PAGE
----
I don't think the fitting algorithm is really plain SGD. The subsequent theta samples in the final line are dependent, so presumably some stochastic approximation argument needs to be made.
$5e6$ is ugly typesetting. I suggest $5\!\times\!10^{6}$, and $1e5$ could just be $10^{5}$.
References: The NIPS styleguide says the references should use the numerical "unsrt" style. The references could have more complete details. Some proper nouns need capitalizing. Some authors only have initials, while most names are listed in full.
Q2: Please summarize your review in 12 sentences
This paper is a natural extension of Snelson and Ghahrahmani's "Compact approximations to Bayesian predictive distributions" (ICML 2005), using neural networks and online methods for the MCMC and gradientbased fitting. It's well done, bringing existing neat ideas up to date.
Submitted by Assigned_Reviewer_4
Q1: Comments to author(s). First provide a summary of the paper, and then address the following criteria: Quality, clarity, originality and significance. (For detailed reviewing guidelines, see http://nips.cc/PaperInformation/ReviewerInstructions)
Paper Title: Bayesian Dark Knowledge
Paper Summary: This paper presents a method for approximately learning a Bayesian neural network model while avoiding major storage costs accumulated during training and computational costs during prediction. Typically, in Bayesian models, samples are generated, and a sample approximation to the posterior predictive distribution is formed. However, this requires storing many copies of the parameters of a model, which may require a great deal of storage/memory in highparameter neural network models. Additionally, prediction on test data requires evaluation of all sampled models, which may be computationally costly. This paper aims to learn a model that makes (approximate) posteriorpredictivebased predictions on test data without storing many copies of the parameter set. The method presented here accomplishes this by training a "student" model to approximate a Bayesian "teacher's" predictionsa procedure in the neural networks literature referred to as "distillation" (and also referred to in previous papers as "model compression"). However, the student and teacher are trained simultaneously in an online manner (so no large collection of samples are required to be stored, even during training). Experiments are shown on synthetic data (a toy 2D binary classification problem and a toy 1D regression problem), on classification for the MNIST dataset, and on regression for a housing dataset.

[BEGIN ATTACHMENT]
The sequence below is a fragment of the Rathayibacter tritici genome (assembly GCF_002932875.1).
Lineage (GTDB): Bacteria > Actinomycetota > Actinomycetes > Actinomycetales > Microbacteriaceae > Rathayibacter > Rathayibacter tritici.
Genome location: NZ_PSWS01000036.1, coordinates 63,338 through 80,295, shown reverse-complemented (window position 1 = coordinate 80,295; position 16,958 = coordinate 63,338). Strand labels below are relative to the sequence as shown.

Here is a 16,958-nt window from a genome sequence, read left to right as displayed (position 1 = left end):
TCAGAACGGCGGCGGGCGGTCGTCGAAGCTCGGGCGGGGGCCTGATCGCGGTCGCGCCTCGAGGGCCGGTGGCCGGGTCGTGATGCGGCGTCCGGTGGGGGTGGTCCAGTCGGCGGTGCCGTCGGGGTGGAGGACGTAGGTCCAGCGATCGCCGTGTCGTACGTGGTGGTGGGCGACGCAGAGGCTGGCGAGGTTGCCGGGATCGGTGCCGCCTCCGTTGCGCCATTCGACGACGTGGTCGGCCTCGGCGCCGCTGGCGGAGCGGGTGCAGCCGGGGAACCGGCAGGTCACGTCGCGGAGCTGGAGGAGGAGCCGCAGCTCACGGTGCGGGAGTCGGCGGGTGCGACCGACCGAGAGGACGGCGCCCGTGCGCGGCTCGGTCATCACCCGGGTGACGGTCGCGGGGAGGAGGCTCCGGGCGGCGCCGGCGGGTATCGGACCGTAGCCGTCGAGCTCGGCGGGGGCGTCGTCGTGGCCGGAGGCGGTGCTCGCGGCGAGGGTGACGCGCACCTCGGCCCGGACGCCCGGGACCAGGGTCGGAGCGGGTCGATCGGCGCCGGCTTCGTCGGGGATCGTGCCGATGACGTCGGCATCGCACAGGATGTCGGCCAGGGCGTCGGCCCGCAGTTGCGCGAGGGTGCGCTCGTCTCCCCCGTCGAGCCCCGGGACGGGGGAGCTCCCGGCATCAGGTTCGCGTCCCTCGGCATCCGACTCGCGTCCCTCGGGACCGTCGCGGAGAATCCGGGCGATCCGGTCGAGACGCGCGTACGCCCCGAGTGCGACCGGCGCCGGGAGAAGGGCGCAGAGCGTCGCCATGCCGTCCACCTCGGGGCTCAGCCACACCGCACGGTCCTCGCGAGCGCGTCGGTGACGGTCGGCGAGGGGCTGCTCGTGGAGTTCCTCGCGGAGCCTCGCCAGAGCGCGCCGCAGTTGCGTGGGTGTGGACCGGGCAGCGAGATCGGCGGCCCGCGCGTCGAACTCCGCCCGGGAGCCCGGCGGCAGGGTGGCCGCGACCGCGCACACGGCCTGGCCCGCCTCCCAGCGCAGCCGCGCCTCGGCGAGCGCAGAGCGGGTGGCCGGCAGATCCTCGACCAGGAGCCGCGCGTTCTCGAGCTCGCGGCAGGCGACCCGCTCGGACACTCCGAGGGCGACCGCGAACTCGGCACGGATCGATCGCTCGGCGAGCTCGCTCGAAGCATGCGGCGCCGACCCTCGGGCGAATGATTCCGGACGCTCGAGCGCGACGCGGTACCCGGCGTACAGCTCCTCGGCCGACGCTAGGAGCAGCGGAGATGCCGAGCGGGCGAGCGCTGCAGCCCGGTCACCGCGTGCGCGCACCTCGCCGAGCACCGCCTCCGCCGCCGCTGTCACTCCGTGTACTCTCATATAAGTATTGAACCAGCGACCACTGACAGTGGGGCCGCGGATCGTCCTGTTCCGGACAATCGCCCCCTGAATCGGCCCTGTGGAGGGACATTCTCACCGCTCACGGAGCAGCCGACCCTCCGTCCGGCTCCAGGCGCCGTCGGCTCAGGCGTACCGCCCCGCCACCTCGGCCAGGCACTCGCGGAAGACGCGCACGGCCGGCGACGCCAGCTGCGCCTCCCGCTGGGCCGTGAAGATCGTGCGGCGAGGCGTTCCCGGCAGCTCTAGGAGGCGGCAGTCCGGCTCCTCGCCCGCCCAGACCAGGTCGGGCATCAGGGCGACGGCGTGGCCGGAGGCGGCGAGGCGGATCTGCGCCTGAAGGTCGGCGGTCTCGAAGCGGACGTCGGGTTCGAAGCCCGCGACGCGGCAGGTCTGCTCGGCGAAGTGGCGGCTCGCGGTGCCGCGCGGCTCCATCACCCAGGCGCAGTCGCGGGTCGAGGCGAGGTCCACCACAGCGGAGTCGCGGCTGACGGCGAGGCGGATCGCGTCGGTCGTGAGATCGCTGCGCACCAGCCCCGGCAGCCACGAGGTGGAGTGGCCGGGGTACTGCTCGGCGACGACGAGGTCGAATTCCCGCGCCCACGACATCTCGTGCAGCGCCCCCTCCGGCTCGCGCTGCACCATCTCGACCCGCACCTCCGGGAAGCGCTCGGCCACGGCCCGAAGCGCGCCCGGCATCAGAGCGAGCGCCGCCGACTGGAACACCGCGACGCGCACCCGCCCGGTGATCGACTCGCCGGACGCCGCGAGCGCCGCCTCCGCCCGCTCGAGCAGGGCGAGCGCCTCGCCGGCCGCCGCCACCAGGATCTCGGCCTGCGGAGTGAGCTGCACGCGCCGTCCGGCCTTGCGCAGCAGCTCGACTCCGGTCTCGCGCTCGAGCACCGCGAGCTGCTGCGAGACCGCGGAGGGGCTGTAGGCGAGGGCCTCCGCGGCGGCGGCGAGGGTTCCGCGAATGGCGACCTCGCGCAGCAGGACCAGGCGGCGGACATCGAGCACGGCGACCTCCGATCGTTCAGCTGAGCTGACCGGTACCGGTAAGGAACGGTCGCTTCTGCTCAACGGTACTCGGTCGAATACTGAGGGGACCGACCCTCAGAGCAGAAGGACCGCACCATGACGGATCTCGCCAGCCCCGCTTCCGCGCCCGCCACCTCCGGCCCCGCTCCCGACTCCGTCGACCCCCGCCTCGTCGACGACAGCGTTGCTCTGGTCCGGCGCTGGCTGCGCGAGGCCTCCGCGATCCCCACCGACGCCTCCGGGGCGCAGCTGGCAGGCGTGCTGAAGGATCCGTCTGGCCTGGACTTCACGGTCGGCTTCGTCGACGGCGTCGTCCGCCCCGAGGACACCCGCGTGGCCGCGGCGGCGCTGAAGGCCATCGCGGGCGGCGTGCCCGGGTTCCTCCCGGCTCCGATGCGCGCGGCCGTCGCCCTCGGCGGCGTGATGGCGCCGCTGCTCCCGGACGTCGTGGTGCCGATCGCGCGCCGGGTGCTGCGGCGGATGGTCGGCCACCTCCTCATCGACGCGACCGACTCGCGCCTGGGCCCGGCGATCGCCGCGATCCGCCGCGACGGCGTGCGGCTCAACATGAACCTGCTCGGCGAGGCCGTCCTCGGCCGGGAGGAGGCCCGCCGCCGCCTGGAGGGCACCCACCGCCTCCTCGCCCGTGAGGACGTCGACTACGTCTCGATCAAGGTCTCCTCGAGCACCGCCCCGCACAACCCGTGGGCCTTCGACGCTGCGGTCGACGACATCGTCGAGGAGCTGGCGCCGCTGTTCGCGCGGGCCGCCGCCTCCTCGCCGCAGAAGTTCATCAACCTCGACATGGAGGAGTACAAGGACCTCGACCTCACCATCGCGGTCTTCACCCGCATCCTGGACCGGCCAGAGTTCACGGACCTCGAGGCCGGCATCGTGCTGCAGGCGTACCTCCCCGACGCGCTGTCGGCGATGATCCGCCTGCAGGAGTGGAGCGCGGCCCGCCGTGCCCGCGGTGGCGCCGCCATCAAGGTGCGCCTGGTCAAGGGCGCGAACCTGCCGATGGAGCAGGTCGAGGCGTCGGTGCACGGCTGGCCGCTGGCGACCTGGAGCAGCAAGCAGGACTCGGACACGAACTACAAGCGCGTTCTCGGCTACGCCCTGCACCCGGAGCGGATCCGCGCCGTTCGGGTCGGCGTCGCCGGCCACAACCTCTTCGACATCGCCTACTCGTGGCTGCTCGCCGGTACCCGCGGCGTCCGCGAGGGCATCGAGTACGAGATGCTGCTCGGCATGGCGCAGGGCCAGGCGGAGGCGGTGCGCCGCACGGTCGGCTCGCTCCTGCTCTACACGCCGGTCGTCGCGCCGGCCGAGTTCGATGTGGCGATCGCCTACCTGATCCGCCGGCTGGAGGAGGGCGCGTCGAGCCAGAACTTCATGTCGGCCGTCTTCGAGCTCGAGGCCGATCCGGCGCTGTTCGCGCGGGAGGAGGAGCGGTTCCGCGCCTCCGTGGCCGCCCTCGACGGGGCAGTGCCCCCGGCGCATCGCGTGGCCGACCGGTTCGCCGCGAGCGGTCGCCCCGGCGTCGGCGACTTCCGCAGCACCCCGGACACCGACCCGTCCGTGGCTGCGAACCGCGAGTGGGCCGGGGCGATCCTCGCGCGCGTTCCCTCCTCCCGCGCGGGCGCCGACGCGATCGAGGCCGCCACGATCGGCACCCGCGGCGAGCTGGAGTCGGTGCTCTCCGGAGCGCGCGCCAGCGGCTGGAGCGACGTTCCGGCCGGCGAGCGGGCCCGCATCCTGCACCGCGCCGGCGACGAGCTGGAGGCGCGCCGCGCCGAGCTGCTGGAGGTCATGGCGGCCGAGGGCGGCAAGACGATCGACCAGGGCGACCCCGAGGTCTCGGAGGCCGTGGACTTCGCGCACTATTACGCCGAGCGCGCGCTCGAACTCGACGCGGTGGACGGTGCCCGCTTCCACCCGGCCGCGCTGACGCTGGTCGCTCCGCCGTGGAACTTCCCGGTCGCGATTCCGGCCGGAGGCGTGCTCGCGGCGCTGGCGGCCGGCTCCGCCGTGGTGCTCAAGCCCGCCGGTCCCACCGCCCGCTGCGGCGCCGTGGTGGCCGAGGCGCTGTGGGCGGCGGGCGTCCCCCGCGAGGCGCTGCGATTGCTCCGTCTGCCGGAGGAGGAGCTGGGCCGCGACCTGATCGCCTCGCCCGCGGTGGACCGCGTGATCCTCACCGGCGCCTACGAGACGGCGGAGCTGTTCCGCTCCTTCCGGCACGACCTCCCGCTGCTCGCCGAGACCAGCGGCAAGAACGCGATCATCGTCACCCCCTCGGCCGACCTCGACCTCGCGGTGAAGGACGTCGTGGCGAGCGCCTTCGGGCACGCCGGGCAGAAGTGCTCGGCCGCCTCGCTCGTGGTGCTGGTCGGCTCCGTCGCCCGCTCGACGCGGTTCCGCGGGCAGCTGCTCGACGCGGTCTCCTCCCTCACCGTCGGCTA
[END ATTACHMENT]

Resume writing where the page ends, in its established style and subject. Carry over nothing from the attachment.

Comments:
 I feel that working to develop computational tools for practical Bayesian inference in neural networks is an important direction of research (in particular, tools that mitigate the issue of large storage/memory requirements when sampling in largeparameters Bayesian models), and I feel that this paper is making good steps in this direction.
 One issue I have with the novelty of this paper is that the fundamental concept being developed here (student/teacher learning, or model distillation/compression) is not new  the authors apply this existing idea in a new domain. However, I do feel the main novelty (and strength) of this paper is the clever way in which the algorithm carries out simultaneous online training of the teacher and student without requiring storage of samples. This is an online distillation/compression method in which the teacher is never "fully trained" (the teacher never actually provides full posteriorpredictive "labels" for the student) and yet the student is still able to learn the "full trained" teacher's model.
 One potential computational issue with the presented algorithm is that the student must be trained (to mimic the teacher), on the training dataset D', at every iteration during the MCMC algorithm. I believe this requires a great deal more training of the student than in typical distillation methods (which do not need to make many passes through the training dataset D'). This might be particularly problematic if D' is required to be large in order to achieve good performance. In general, I feel that there is not enough discussion about the training set D' (whether particular choices about D' affect the method's performance, and the particular details used in the experiments presented in this paper).
 I feel that the experiments in this paper were not totally polished and thorough. The authors write that they could not enable a proper comparison of all methods on all datasets because (in part) "the open source code for the EP approach only supports regression" and "we did not get access to the code for the VB approach in time for us to compare to it". I appreciate the honesty here! However, it would be nice to complete these goals and polish the experiments section in this paper.
Q2: Please summarize your review in 12 sentences